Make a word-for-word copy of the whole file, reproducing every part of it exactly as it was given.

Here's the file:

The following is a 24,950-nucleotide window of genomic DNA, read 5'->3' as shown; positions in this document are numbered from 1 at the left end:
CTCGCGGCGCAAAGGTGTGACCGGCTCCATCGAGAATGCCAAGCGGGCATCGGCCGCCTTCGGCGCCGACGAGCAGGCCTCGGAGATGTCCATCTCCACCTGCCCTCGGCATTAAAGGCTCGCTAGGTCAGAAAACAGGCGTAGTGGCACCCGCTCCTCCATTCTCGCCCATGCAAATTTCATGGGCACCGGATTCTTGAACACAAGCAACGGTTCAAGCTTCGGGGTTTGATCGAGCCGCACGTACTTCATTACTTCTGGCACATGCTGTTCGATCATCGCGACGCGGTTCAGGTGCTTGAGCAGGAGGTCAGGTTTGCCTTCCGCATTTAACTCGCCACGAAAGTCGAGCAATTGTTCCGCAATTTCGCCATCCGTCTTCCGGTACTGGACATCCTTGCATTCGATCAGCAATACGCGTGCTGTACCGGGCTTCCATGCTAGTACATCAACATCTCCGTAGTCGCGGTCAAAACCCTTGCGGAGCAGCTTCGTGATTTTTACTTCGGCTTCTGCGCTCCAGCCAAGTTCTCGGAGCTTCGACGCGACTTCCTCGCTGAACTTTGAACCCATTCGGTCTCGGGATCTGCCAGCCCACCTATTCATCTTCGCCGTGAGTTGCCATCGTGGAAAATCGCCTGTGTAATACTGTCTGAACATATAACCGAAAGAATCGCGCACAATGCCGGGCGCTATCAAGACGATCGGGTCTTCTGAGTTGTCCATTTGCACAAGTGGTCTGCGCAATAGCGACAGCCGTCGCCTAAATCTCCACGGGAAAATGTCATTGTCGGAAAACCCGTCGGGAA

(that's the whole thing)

The following is a 24,950-nucleotide window of genomic DNA, read 5'->3' as shown; positions in this document are numbered from 1 at the left end:
CTCGCGGCGCAAAGGTGTGACCGGCTCCATCGAGAATGCCAAGCGGGCATCGGCCGCCTTCGGCGCCGACGAGCAGGCCTCGGAGATGTCCATCTCCACCTGCCCTCGGCATTAAAGGCTCGCTAGGTCAGAAAACAGGCGTAGTGGCACCCGCTCCTCCATTCTCGCCCATGCAAATTTCATGGGCACCGGATTCTTGAACACAAGCAACGGTTCAAGCTTCGGGGTTTGATCGAGCCGCACGTACTTCATTACTTCTGGCACATGCTGTTCGATCATCGCGACGCGGTTCAGGTGCTTGAGCAGGAGGTCAGGTTTGCCTTCCGCATTTAACTCGCCACGAAAGTCGAGCAATTGTTCCGCAATTTCGCCATCCGTCTTCCGGTACTGGACATCCTTGCATTCGATCAGCAATACGCGTGCTGTACCGGGCTTCCATGCTAGTACATCAACATCTCCGTAGTCGCGGTCAAAACCCTTGCGGAGCAGCTTCGTGATTTTTACTTCGGCTTCTGCGCTCCAGCCAAGTTCTCGGAGCTTCGACGCGACTTCCTCGCTGAACTTTGAACCCATTCGGTCTCGGGATCTGCCAGCCCACCTATTCATCTTCGCCGTGAGTTGCCATCGTGGAAAATCGCCTGTGTAATACTGTCTGAACATATAACCGAAAGAATCGCGCACAATGCCGGGCGCTATCAAGACGATCGGGTCTTCTGAGTTGTCCATTTGCACAAGTGGTCTGCGCAATAGCGACAGCCGTCGCCTAAATCTCCACGGGAAAATGTCATTGTCGGAAAACCCGTCGGGAA